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Biniam Girmay chasing history again at UCI Road World Championships

Eritrean sprinter hopes to add more chapters to his trailblazing career in the elite men's road race Sunday: 'Being one of the favorites gives me a boost.'

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Biniam Girmay already wrote history in last year’s world championships. Flash forward one year, and he wants to add another chapter.

The Eritrean became the first Black African to win a UCI Road World Championships medal last year with silver in the U23 men’s road race.

This year, he returns to Wollongong as a favorite for more hardware in the elite men’s road race.

“Being one of the favorites gives me a boost,” Girmay said. “Winning the worlds medal last year changed my life. Now people show up at my house asking for selfies and autographs.”

The 22-year-old is quickly adjusting to life in the fast lane, with one historic marker after another.

With his move to the WorldTour, every win — be it at Gent-Wevelgem or a stage at the Giro d’Italia — Girmay is rewriting the record books.

All the big successes does have its downsides. Girmay said he’s no longer an unknown factor in the peloton.

“Winning always is good for the confidence, but now people know me more, and I am more marked in the races,” he said. “The whole peloton is nice to me.”

It’s all business as Girmay heads toward another date with history Sunday in Wollongong.

“The world championships is one of the big focuses of the year,” Girmay told journalists recently in Canada. “I put as much focus on that as any big race. We’ve been doing special training for the longer distance of the worlds.”

Girmay is not discounting his own chances in Sunday’s race, but puts Wout van Aert as the first among many.

“There is not just one favorite, but many. I put Wout van Aert first, and then just behind, Michael Matthews. He is racing at home and the course should suit him,” Girmay said. “Not forgetting Mathieu van der Poel, who is one of the favorites everywhere he races.”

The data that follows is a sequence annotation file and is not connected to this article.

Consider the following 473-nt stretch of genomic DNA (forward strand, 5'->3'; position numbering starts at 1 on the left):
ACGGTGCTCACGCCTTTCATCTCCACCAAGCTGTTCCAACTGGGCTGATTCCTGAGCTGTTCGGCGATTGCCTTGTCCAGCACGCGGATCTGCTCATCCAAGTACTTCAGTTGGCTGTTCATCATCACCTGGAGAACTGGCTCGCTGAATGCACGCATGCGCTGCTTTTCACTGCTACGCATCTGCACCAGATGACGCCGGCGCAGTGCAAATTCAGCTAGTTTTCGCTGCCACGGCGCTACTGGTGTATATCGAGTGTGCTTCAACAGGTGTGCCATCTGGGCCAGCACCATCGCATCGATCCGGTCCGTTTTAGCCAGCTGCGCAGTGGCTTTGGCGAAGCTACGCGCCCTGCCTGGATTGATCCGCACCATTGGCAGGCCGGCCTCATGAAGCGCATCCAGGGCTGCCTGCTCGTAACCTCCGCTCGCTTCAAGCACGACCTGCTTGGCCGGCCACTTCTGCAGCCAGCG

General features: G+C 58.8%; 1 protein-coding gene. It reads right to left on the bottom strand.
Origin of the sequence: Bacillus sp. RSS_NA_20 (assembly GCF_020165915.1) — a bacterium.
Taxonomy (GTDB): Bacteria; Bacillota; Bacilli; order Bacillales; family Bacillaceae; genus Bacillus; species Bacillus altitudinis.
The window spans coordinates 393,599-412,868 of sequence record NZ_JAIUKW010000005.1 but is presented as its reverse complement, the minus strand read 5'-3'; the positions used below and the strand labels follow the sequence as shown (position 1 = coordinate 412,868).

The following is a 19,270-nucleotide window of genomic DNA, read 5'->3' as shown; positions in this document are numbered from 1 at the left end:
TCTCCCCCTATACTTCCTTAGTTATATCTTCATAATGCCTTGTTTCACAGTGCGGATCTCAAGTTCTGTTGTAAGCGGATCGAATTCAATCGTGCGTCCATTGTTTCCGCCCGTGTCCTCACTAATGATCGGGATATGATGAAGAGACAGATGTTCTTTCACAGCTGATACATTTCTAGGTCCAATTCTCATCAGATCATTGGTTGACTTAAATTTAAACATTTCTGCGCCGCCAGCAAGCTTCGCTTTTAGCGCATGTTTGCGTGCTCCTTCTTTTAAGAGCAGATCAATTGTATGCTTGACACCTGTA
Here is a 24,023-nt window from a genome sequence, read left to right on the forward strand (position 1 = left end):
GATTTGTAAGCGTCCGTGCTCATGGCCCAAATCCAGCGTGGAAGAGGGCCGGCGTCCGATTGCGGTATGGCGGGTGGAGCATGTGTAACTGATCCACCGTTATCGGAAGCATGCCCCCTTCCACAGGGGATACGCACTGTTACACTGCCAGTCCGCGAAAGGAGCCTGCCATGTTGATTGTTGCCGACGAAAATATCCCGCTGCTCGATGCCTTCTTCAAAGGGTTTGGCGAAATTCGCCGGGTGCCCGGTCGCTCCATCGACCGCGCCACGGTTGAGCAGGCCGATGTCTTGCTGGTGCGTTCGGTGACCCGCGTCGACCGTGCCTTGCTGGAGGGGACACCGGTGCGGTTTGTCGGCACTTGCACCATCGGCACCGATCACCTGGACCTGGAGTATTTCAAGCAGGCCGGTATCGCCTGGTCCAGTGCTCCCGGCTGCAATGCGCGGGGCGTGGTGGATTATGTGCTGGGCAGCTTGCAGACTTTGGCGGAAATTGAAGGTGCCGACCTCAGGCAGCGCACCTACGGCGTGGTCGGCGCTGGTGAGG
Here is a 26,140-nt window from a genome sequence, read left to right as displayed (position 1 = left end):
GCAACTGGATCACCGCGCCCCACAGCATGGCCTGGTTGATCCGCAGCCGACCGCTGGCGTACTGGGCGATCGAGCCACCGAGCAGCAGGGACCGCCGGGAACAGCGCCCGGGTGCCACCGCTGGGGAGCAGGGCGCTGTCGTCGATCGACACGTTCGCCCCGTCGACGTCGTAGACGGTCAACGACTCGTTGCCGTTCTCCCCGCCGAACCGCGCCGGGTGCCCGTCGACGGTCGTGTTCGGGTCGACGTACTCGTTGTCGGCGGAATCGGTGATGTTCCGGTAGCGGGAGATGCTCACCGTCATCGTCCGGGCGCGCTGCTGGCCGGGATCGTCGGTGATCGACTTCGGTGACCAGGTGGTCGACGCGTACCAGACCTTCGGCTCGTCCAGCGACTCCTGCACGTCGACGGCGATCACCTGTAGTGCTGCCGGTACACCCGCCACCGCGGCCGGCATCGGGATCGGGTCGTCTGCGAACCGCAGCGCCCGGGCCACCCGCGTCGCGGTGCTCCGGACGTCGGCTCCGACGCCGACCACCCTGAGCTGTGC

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Girmay is coming into Wollongong off a string of promising results.

The Intermarché-Wanty-Gobert rider was third at the Grand Prix Cycliste de Québec and returned to Europe to finish second to Van der Poel at the Grand Prix de Wallonie.

Unlike many of the riders in Canada, Girmay returned to Europe to race again, and then traveled to Australia.

“I’m very happy with this third place at my first participation in the GP de Québec,” Girmay said in Canada. “It feels unreal to achieve a podium from such a strong field of riders with many of the world’s best classic riders.”

Girmay on worlds: ‘It’s not a question of who’s fastest, but who is freshest’

Biniam Girmay will be among the favorites in Wollongong. (Tim de Waele/Getty Images)

After recovering from a freak accident when an exploding cork on the winner’s podium struck his eye at the Giro, he returned to European racing in July. Though he has yet to win a race, he’s been banging into the top five consistently all summer.

A pair of crashes, however, set back his preparation for his highly anticipated debut in the elite men’s ranks in Wollongong, and his top results in Canada and Belgium against worlds favorites confirmed he’s on rainbow jersey form.

“This is my preparation for the world championships, and that’s why we decided to race here,” Girmay said. “For the worlds, my shape is coming up, and I am happy with my performance right now. We hope to keep going like this all the way to Australia.”

Eritrea will bring a deep linenup with Girmay at the center of the team’s plans.

“We are six professional riders in the Eritrean selection and everyone is in good shape,” he told journalists last week in Canada. “I’m counting on Natnael Tesfatsion, Amanuel Ghebreigzabhier and Henok Mulubrhan to help me. They have already proven that they can manage a long race.

“If the team can get me into the final laps, keep me in good position, and keep me out of the wind, then it’s up to me. That’s the best scenario.

“After such a long race, it’s not a question of who is the fastest, but who is the freshest. We will see.”